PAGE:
Spirited Away

Portland Gets the Final Film—and the Greatest Films—from Hayao Miyazaki


Man, I've been waiting for this new film to get here since last summer.
I wish that I was getting the subtitled version though, though the dubbing seems to be pretty good. I actually prefer the english version of Porco Rosso to the japanese.
You omitted Ponyo...
I dig the dubbed Porco as well; Michael Keaton completely nails it as the main character.

Ponyo isn't part of the retrospective, unfortunately, but anyone with an interest in the rest of the lineup should absolutely check it out. My review from way back when.:http://www.thestranger.com/seattle/ponyo-warm-below-the-storm/Content?oid=2022886
I've actually seen them all, but that Takahata one "Only Yesterday" might be worth seeing again, as I think we rented a pirated VHS copy from Movie Madness long ago and I'm not sure if it is available on DVD yet....
I'd bet you've seen 'Grave of the Fireflies', and I'd also bet you'd agree the dubbing on that, especially the girl, wasn't nearly as good as the Japanese.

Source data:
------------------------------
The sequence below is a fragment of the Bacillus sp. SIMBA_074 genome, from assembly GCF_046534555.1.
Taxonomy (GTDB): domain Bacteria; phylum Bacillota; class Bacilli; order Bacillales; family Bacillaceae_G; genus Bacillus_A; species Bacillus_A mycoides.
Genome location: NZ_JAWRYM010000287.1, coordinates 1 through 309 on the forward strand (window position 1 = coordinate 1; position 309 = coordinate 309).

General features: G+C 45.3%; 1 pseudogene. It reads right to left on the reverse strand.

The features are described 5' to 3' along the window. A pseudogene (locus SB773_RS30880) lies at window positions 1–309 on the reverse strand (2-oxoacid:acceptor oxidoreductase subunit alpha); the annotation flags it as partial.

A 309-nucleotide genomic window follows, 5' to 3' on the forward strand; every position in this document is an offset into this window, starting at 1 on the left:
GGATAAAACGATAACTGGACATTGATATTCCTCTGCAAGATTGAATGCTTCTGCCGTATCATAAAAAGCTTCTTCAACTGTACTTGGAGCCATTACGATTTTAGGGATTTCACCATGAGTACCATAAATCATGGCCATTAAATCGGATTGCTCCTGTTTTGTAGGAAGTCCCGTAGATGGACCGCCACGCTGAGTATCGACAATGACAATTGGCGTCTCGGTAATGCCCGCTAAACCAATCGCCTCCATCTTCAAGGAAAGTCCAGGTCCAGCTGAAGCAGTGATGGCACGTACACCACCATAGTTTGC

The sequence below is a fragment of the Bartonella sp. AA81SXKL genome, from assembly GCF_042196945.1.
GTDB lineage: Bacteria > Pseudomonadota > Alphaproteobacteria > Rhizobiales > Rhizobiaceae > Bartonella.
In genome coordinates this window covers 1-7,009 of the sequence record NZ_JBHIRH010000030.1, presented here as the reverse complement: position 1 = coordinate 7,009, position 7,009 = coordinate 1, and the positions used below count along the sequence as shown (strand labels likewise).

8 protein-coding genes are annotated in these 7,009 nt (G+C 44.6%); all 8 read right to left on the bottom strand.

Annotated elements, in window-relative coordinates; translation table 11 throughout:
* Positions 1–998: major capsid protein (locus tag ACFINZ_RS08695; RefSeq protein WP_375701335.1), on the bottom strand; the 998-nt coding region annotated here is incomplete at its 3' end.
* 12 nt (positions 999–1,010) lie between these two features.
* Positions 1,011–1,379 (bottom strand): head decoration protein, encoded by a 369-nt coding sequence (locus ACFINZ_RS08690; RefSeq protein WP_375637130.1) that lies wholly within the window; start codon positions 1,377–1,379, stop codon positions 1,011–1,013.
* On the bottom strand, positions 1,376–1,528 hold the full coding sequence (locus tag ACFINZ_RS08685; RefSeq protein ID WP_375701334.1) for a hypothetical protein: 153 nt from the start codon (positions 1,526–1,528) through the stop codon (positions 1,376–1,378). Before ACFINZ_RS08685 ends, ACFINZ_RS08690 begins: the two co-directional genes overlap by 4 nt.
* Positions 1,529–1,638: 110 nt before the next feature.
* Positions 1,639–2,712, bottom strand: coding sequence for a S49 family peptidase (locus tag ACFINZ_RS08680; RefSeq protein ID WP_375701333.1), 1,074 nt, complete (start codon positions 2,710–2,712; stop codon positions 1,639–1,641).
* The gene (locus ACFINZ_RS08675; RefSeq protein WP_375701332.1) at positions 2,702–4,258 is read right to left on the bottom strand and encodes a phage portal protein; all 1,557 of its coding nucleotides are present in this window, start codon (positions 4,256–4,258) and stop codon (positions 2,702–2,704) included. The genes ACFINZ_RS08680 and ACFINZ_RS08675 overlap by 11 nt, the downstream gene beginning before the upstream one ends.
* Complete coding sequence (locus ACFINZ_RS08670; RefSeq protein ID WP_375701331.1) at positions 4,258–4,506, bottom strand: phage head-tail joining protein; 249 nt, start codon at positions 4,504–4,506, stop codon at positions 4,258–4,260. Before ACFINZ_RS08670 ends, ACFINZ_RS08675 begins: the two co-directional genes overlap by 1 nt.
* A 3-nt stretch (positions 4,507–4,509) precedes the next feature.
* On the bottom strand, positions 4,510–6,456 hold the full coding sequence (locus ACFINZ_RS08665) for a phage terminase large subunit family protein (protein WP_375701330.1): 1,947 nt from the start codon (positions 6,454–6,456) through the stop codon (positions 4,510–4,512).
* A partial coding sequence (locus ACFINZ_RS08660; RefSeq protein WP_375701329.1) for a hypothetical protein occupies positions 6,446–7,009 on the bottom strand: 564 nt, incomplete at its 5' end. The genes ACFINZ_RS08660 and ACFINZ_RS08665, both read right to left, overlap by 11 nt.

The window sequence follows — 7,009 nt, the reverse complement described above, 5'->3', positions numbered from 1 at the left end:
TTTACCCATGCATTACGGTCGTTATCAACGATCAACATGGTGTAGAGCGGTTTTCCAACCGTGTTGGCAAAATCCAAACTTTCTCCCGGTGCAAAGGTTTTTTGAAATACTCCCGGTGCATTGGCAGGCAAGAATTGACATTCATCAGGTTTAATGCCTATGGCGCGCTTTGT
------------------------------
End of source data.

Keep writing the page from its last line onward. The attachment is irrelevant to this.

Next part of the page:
I wonder why they are not showing that one, actually.
I've already seen them all, of course, but I may want to check out 'Only Yesterday' again, as we rented a pirated VHS copy of that long ago from Movie Madness - bad picture and sound - and I'm not sure if it has been released on DVD here yet.
I wonder why they wouldn't show Takahatas 'Grave of the Fireflies'? Not exactly a happy film, but still....
The dubbed voices in that were awful compared to the japanese version.
I, for one, am glad 'Grave of the Butterflies' isn't being screened. It is an anti-Studio Ghibli film as far as I am concerned. The rest (while many include darker themes and in the case of 'Porco Rosso' and 'Howl's Moving Castle' also deal with war and death) are hopeful in their orientation.

I've heard really negative reviews of the current film as well. Which is sad too. Maybe he should have stopped sooner? In a way Ponyo would have been an excellent swansong.

But for a man in his mid-70's, there has to come a time when you put down the big toys (animated features are notoriously hard to create and he has been known to be more hands-on than any modern director).

Whatever he decides to do, his son Goro may have taken up the family business, but nobody should ever confuse the two. It would be like confusing Francis Ford with Roman Coppola.